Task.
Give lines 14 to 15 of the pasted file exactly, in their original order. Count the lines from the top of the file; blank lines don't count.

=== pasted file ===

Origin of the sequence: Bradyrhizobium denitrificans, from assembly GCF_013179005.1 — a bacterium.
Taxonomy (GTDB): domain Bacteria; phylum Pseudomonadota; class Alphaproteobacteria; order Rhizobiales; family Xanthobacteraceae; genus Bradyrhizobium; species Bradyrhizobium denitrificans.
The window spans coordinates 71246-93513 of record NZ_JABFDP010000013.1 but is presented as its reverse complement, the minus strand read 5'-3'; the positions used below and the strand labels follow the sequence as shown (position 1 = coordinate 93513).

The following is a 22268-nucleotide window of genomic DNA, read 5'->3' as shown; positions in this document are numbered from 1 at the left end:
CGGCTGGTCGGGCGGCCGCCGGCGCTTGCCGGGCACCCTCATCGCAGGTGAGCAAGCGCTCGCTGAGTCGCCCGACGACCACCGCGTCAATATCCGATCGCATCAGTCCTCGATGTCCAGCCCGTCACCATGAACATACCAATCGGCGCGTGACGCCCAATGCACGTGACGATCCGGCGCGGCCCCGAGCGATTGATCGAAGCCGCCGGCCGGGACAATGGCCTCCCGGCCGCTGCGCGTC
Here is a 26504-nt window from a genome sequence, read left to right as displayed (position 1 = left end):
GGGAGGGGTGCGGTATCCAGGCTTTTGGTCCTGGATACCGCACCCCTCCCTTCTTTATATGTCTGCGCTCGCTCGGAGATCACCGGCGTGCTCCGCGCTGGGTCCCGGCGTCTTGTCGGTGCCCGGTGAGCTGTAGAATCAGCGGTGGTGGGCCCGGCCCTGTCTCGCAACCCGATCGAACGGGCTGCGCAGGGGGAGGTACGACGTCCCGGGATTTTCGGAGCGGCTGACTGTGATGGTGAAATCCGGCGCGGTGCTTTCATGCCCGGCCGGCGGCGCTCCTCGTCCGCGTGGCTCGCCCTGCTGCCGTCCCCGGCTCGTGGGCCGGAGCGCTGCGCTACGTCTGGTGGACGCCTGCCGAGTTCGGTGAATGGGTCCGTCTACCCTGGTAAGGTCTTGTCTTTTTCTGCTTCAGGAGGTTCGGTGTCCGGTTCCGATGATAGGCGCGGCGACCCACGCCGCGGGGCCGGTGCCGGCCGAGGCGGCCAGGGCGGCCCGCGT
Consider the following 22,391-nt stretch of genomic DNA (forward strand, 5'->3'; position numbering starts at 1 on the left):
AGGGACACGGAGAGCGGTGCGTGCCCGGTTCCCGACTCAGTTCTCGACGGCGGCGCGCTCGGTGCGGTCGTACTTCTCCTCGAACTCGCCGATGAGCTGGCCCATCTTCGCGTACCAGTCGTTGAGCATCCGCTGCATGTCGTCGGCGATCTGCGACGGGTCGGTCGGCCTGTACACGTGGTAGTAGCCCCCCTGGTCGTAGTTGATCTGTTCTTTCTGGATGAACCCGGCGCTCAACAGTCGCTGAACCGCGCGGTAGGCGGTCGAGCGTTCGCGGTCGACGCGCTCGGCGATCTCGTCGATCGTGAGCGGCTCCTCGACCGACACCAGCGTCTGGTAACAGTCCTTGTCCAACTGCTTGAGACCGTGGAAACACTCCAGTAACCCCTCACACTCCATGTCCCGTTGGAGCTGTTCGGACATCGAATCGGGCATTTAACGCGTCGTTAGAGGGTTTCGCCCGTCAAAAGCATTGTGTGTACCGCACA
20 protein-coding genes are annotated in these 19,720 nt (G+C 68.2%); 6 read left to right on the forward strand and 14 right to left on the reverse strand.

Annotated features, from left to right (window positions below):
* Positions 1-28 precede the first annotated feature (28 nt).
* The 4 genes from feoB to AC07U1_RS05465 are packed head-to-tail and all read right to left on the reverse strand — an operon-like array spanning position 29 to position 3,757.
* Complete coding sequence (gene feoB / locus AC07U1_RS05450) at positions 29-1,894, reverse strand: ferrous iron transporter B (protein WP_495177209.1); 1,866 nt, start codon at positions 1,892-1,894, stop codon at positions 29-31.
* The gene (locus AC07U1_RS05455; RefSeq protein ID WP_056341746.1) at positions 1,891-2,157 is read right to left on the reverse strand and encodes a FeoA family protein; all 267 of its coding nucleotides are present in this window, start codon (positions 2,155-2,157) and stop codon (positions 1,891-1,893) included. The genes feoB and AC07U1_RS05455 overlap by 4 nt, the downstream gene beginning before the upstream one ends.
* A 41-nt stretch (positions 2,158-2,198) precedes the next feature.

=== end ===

* Complete coding sequence (gene feoB / locus AC07U1_RS05450) at positions 29-1,894, reverse strand: ferrous iron transporter B (protein WP_495177209.1); 1,866 nt, start codon at positions 1,892-1,894, stop codon at positions 29-31.
* The gene (locus AC07U1_RS05455; RefSeq protein ID WP_056341746.1) at positions 1,891-2,157 is read right to left on the reverse strand and encodes a FeoA family protein; all 267 of its coding nucleotides are present in this window, start codon (positions 2,155-2,157) and stop codon (positions 1,891-1,893) included. The genes feoB and AC07U1_RS05455 overlap by 4 nt, the downstream gene beginning before the upstream one ends.